The Warren Group, a Boston company that tracks local real estate, said Friday that because of ”human error,” it mistakenly reported that fewer foreclosures were begun in September when the number actually rose significantly statewide.
In issuing a correction, Timothy M. Warren, chief executive of the Warren Group, said it’s the only data error the 140-year-old business has made in at least two decades.
According to the revised figures, foreclosure petitions—the first step in the property seizure process—increased to 1,420 in September, 22 percent more than during the same period last year.
In late October, the Warren Group erroneously said foreclosure starts statewide dropped to 973 in September, a 16.4 percent decline from that month in 2011, and the first time this year that the monthly figure had fallen below 1,000. Those numbers were reported by the Globe and other media outlets.
At the time, Warren said the decline in foreclosure petitions was a “strong indicator of a housing market recovery” in Massachusetts.
Friday, Warren said the problem with the September report occurred when a staff member calculated the final foreclosure numbers for the month before all the data had been collected from Land Court in Boston.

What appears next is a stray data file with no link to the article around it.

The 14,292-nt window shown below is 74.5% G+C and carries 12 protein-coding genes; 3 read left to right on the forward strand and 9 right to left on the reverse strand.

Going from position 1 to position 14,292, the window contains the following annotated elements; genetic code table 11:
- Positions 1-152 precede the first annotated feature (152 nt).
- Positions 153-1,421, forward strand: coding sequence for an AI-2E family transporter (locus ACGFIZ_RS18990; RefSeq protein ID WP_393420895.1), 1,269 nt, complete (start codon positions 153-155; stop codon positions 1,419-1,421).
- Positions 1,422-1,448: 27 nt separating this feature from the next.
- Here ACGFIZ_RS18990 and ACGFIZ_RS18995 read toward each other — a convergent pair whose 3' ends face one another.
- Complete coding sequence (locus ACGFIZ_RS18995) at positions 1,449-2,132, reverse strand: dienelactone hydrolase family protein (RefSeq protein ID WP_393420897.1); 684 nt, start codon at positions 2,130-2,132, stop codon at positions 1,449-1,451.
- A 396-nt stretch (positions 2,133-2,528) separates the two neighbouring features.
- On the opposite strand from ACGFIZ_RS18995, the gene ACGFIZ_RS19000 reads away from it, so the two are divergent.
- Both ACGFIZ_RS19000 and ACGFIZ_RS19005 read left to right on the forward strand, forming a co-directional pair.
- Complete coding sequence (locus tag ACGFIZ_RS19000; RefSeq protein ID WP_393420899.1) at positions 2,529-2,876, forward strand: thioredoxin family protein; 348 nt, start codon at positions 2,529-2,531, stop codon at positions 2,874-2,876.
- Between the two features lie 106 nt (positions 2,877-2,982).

Other September data, including the number of foreclosure deeds and auctions, is still correct, he said. In September, 510 homeowners lost their properties to foreclosure, a 32 percent drop compared with the same time last year, the Warren Group reported. There were 6,486 homes seized by lenders between January and September, a 3.5 percent increase compared with 2011.
Despite the year-over-year monthly revision for September petitions, Warren said he still is optimistic about the overall direction of the state’s housing market. He noted that that there were 22.5 percent fewer foreclosure petitions sent to homeowners in September than in August. Still, between January and September, lenders initiated foreclosure proceedings on 13,876 properties, 47.3 percent more than during the first nine months of 2011.
Warren said foreclosure activity for 2012 is up compared with last year because 2011 numbers were artificially low. Last year, lenders slowed their efforts to take back homes from delinquent borrowers in the face of allegations of fraud and sloppy paperwork across the US.
“My general feeling about the housing market is bullish,’’ Warren said.Jenifer B. McKim can be reached at firstname.lastname@example.org. Follow her on twitter @jbmckim.